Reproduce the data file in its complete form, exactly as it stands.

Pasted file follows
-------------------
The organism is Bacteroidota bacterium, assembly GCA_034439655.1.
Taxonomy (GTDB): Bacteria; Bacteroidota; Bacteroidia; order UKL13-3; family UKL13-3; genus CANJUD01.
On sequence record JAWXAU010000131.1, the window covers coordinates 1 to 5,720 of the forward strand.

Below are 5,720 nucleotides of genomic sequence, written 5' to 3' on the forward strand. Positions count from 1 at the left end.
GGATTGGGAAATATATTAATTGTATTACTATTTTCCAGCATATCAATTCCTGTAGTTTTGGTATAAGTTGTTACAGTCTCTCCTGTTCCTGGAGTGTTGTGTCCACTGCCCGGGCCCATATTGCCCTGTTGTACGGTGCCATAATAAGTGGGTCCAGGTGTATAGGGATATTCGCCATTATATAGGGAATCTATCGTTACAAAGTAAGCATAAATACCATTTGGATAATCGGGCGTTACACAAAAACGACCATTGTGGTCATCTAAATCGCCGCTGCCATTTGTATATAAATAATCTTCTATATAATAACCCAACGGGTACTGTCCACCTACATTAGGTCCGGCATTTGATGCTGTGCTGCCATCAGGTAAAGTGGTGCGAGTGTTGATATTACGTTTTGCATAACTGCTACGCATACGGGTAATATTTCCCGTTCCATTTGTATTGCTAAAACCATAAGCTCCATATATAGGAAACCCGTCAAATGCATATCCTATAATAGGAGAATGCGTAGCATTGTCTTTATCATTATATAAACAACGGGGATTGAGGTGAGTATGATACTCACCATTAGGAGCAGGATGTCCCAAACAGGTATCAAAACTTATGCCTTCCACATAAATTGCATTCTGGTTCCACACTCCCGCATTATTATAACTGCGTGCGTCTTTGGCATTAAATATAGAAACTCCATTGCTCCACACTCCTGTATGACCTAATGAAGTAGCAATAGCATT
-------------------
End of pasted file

The organism is Bacteroidota bacterium, assembly GCA_034439655.1.
Taxonomy (GTDB): Bacteria; Bacteroidota; Bacteroidia; order UKL13-3; family UKL13-3; genus CANJUD01.
On sequence record JAWXAU010000131.1, the window covers coordinates 1 to 5,720 of the forward strand.

Below are 5,720 nucleotides of genomic sequence, written 5' to 3' on the forward strand. Positions count from 1 at the left end.
GGATTGGGAAATATATTAATTGTATTACTATTTTCCAGCATATCAATTCCTGTAGTTTTGGTATAAGTTGTTACAGTCTCTCCTGTTCCTGGAGTGTTGTGTCCACTGCCCGGGCCCATATTGCCCTGTTGTACGGTGCCATAATAAGTGGGTCCAGGTGTATAGGGATATTCGCCATTATATAGGGAATCTATCGTTACAAAGTAAGCATAAATACCATTTGGATAATCGGGCGTTACACAAAAACGACCATTGTGGTCATCTAAATCGCCGCTGCCATTTGTATATAAATAATCTTCTATATAATAACCCAACGGGTACTGTCCACCTACATTAGGTCCGGCATTTGATGCTGTGCTGCCATCAGGTAAAGTGGTGCGAGTGTTGATATTACGTTTTGCATAACTGCTACGCATACGGGTAATATTTCCCGTTCCATTTGTATTGCTAAAACCATAAGCTCCATATATAGGAAACCCGTCAAATGCATATCCTATAATAGGAGAATGCGTAGCATTGTCTTTATCATTATATAAACAACGGGGATTGAGGTGAGTATGATACTCACCATTAGGAGCAGGATGTCCCAAACAGGTATCAAAACTTATGCCTTCCACATAAATTGCATTCTGGTTCCACACTCCCGCATTATTATAACTGCGTGCGTCTTTGGCATTAAATATAGAAACTCCATTGCTCCACACTCCTGTATGACCTAATGAAGTAGCAATAGCATT